What Is The Difference Between Possession and Possession With Intent?Feb 22, 2016, by Criminal Defense, Drug Crimes, Legal Blog, Marijuana in
Possession and possession with intent are two distinct offenses in the Great Lakes State. While both share a common feature—possession of a controlled substance—penalties vary considerably for each offense, with possession with intent resulting in greater incarceration time and heftier penalties. If convicted of possessing a schedule 1 or schedule 2 controlled substance in Michigan, a person could face a year or more of incarceration and thousands of dollars in fines. In contrast, if that same person were convicted of possessing a schedule 1 or schedule 2 controlled substance with the intent to sell or distribute it, he or she could face a felony, years of incarceration, and at least $20,000 in fines. If you’ve been charged with possession of a controlled substance or with possession with intent, contact an experienced Michigan criminal defense attorney to better understand the charges brought against you.
Possession vs. Possession with Intent
Possession means a person held a controlled substance on his or her body or was in control of a controlled substance that was located elsewhere. Having control could mean having access to a drug, for example, in a vehicle or bag, even if that drug wasn’t on your body.
Possession with Intent
Possession with intent is shorthand for possession with intent to sell or distribute. This charge can be brought against a person who was both intending to distribute a controlled substance and who had that controlled substance in his or her possession. While intent to sell can be difficult to prove, evidence that a person was intending to sell or distribute a drug can be surmised from drug trafficking paraphernalia, e.g. bags and scales, large amounts of the drug, and witness testimony.
2 Parts to Possession with Intent
In order for a person to be charged with possession with intent, that person has to be in possession of a controlled substance. If a person unknowingly was in possession of a drug or did not know that what they possessed was a drug, a Michigan criminal defense attorney may be able to prove that they were not actually in possession of a controlled substance.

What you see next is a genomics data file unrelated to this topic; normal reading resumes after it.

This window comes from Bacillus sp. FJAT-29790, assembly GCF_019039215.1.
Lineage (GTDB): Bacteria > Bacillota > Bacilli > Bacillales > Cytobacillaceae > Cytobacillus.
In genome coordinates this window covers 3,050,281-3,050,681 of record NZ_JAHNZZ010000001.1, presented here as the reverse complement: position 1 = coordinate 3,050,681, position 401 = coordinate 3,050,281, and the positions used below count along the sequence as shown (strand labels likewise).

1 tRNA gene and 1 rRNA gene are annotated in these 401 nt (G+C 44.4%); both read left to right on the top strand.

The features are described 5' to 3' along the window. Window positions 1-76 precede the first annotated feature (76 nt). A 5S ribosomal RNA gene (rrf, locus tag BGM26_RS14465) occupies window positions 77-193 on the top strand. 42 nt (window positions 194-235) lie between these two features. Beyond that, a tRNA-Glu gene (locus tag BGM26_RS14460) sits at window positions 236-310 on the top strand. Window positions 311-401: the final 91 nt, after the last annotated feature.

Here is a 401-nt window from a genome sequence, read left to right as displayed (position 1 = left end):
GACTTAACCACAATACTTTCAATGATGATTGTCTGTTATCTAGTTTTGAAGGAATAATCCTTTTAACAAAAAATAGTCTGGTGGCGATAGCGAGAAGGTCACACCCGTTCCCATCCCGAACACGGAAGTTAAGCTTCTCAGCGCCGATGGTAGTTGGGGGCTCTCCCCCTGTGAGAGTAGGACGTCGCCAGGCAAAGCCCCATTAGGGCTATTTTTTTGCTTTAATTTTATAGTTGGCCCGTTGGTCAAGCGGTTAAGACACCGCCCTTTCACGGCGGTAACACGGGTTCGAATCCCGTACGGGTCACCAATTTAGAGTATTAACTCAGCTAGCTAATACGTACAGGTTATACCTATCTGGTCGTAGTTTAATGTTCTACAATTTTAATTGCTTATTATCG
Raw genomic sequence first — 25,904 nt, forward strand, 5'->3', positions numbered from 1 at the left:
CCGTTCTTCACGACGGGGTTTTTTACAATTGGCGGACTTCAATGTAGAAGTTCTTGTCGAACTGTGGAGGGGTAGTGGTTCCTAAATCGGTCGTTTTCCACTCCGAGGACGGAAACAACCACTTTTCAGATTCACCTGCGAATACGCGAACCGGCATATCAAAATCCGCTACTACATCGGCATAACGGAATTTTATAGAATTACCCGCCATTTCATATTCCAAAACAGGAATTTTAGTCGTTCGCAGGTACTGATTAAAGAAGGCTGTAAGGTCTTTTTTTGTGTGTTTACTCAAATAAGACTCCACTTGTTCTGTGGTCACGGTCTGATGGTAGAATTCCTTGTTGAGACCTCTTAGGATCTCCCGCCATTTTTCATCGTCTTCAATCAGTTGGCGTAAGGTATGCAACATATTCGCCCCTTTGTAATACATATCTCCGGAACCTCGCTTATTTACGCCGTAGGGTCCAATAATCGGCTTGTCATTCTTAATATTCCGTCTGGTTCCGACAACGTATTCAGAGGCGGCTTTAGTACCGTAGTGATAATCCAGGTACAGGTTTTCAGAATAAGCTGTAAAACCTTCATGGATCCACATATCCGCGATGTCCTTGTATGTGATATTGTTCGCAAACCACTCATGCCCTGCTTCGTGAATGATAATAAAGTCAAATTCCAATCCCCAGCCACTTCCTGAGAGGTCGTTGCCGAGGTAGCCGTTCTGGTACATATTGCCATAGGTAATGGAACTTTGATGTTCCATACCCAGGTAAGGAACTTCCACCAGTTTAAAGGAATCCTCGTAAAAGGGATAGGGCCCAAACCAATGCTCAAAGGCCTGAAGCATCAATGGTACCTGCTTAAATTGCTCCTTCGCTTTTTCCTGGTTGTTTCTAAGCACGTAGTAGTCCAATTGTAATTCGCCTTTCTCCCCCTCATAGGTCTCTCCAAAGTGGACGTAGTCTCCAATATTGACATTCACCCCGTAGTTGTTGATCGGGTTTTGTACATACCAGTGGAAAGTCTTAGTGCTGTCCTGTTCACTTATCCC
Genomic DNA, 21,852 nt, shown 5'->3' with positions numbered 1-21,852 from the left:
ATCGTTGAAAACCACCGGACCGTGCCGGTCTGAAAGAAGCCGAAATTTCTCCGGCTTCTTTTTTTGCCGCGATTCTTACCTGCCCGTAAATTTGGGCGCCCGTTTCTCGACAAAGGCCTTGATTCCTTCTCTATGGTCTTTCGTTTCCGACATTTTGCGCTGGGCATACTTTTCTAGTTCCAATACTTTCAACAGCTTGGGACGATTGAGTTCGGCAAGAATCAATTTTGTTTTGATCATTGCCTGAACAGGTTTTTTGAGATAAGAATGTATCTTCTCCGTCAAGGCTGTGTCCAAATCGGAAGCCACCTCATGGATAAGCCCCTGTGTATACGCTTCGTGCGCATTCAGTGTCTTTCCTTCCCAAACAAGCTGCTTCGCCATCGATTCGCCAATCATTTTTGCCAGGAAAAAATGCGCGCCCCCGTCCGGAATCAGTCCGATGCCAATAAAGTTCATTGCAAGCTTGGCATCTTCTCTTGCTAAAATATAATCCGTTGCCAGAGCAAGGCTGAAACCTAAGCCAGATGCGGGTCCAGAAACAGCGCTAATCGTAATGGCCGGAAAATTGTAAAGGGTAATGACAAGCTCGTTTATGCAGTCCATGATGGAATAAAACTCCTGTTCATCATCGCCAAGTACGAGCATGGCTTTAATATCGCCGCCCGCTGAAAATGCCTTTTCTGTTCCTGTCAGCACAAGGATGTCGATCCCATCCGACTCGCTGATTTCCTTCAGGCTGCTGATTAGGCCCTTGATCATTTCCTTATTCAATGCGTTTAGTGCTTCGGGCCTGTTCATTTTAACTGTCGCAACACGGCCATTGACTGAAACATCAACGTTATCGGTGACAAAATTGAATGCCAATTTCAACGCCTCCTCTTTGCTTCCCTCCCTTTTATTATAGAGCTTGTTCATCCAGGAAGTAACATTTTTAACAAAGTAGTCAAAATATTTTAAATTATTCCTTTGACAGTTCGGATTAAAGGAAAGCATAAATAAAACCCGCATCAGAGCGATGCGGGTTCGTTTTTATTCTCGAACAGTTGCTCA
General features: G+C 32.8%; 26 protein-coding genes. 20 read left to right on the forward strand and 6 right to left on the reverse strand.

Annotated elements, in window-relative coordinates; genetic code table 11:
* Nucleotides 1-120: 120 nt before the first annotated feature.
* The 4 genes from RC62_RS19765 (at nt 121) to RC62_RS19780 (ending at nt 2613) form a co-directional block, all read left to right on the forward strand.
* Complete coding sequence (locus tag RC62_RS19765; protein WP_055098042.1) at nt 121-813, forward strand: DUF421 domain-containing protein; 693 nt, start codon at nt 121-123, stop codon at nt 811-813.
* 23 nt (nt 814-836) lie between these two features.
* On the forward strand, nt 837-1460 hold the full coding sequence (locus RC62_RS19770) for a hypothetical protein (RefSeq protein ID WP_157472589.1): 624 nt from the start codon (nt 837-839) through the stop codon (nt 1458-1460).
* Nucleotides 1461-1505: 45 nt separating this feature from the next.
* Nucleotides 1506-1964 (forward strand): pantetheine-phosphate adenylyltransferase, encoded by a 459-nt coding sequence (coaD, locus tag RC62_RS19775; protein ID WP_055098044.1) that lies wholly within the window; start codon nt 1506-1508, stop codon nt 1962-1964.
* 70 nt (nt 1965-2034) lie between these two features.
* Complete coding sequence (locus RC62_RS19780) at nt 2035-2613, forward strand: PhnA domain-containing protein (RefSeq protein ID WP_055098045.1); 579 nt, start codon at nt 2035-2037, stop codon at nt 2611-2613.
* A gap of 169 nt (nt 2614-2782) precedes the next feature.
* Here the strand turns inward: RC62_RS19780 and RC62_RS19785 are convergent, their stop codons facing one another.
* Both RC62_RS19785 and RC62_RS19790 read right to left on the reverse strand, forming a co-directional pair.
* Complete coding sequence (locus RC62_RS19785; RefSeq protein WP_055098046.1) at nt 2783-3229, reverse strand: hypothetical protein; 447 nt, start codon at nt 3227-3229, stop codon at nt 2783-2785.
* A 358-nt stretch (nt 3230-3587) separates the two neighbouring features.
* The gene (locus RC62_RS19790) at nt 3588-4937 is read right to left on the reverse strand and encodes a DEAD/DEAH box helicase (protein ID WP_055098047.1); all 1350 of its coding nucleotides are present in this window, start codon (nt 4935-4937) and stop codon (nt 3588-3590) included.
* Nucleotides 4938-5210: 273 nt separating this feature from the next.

Intent to sell
Intent means a person intended to sell or distribute a controlled substance. If a person was in possession of a controlled substance—even a large amount—but did not intend to sell it, a Michigan criminal defense lawyer may be able to prove that the criteria of intent was not satisfied and fight to get that person’s charges reduced or dismissed.
Harsher Penalties for Possession with Intent
While penalties for possession for controlled substances are strict, penalties for possession with intent are even more severe.
- Possession — misdemeanor punishable by up to 1-year incarceration and up to $2,000 in fines
- Possession with intent — felony, for less than 5kg, punishable by up to 4 years incarceration and up to $20,000 in fines
- Possession — felony, for less than 25g, punishable by up to 4 years incarceration and up to $25,000 in fines
- Possession with intent —felony, for less than 50g, punishable by up to 20 years incarceration and up to $25,000 in fines
How the Michigan Criminal Defense Attorney with Davis Law Group Can Help You
Maurice Davis, founder of Davis Law Group, has years of experience helping people who are facing possession and possession with intent charges. If you’ve been charged with either of these offenses, contact a Michigan criminal defense attorney at Davis Law Group today. One of our experienced lawyers may be able to defend your case by showing that you didn’t meet the criteria for possession or for possession with intent. For a free consultation, call Davis Law Group at (313) 818-3238 today.